at least one message interface to receive a message in a first format from a first application;
a data store including a plurality of message definitions for message types in the first format, each message definition including one or more mappings associating a data element in the first format to a data element in a second format;
logic, communicatively coupled with the first communications interface and the metadata, to determine a message type associated with the message, to retrieve the message definition associated with the message type, and to adapt the message to a second message in the second format based at least in part on the retrieved message definition; and
wherein the at least one message interface is further configured to transmit the second message to a second application.
18. The application integration system of claim 17, further comprising:
second metadata including data structure information for one or more data elements included in a function associated with the second application; and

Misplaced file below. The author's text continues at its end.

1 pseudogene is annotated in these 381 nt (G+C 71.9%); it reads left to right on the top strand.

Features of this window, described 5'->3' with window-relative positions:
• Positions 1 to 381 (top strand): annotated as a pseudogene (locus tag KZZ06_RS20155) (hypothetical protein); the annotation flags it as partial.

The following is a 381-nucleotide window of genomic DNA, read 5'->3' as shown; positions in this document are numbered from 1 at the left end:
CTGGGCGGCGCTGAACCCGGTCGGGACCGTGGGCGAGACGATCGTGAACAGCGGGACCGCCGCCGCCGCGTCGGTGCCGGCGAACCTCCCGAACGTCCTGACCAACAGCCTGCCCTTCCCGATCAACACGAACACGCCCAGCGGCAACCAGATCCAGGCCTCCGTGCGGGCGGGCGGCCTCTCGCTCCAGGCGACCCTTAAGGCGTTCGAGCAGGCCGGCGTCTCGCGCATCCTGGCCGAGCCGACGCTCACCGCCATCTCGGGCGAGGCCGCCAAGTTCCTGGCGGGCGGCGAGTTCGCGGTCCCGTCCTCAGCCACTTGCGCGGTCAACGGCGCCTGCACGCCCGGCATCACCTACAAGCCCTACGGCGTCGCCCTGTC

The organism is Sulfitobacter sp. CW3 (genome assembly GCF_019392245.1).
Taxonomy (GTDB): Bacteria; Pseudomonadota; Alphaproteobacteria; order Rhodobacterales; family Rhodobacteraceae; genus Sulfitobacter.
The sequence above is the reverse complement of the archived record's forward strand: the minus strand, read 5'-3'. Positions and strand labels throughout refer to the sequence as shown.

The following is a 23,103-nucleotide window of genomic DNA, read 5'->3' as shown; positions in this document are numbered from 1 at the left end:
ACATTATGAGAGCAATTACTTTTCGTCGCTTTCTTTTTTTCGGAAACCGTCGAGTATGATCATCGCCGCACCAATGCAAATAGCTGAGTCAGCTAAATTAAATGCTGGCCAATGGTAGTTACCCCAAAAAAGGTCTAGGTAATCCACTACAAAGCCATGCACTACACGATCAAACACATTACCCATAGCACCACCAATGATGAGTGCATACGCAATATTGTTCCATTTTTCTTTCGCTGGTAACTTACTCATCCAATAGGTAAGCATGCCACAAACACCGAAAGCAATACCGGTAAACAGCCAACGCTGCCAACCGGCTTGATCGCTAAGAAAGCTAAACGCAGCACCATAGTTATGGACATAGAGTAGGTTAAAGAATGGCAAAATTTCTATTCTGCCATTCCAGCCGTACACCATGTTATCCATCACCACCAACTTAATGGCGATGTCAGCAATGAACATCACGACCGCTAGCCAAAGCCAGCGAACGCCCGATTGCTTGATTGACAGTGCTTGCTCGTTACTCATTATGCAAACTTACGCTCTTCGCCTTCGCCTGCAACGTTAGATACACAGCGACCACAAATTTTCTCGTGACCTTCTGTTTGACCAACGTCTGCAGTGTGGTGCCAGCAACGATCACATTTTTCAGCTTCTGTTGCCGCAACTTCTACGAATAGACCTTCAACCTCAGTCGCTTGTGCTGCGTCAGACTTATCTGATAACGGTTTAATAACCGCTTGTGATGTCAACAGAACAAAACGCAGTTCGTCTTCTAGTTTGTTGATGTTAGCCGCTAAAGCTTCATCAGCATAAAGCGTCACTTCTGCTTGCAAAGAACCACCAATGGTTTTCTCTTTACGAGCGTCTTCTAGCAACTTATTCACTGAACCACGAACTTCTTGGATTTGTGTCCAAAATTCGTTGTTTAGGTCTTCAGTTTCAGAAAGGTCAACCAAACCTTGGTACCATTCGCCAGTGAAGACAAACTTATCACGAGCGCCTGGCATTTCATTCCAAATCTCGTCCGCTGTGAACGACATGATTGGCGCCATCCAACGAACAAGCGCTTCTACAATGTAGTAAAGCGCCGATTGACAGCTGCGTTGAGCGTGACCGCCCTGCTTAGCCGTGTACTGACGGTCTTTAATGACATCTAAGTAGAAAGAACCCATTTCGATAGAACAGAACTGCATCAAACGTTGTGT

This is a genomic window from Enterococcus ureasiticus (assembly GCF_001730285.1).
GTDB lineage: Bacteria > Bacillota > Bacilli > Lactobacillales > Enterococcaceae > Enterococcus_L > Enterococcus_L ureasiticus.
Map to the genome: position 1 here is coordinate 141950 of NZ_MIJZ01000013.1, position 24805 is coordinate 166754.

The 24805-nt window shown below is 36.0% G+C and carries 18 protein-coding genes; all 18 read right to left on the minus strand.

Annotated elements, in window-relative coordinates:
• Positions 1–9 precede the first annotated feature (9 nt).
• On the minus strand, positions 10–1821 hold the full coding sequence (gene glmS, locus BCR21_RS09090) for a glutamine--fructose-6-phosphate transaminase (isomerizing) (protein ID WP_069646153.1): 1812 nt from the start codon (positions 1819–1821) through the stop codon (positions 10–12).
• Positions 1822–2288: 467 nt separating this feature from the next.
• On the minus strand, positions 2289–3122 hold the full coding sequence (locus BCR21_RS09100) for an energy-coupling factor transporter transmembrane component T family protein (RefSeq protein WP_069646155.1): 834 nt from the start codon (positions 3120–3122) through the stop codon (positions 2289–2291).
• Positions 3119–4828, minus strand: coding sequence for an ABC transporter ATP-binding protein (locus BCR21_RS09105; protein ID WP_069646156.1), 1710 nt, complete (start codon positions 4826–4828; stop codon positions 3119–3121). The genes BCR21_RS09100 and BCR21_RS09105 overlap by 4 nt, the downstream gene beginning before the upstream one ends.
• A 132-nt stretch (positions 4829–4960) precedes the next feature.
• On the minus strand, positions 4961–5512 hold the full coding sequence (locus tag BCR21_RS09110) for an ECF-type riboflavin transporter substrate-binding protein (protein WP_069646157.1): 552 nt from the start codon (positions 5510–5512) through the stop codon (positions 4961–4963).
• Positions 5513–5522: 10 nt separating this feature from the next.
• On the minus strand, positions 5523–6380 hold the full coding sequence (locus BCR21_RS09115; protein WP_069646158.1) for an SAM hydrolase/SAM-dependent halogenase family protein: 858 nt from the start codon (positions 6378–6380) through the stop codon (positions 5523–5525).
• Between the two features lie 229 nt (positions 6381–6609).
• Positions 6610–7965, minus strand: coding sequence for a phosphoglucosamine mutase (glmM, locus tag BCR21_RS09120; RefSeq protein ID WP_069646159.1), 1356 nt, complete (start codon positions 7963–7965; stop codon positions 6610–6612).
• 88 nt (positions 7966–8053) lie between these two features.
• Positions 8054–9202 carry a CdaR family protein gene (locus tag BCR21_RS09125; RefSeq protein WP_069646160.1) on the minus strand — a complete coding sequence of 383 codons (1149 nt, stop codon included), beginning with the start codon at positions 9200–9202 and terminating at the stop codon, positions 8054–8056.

wherein the logic is configured to use the second metadata to adapt the message.
19. The application integration system of claim 18, wherein the logic is further configured to generate the second metadata by at least parsing the source code associated with the function.
20. At least one machine-readable medium, having stored thereon sequences of instructions, which, when executed by the machine, cause the machine to perform the actions of:
receiving a message in a first format from a first application;
determining a message type for the message;
retrieving metadata associated with the message type, the metadata including at least one mapping associating a data element in the first format to a data element in a second format;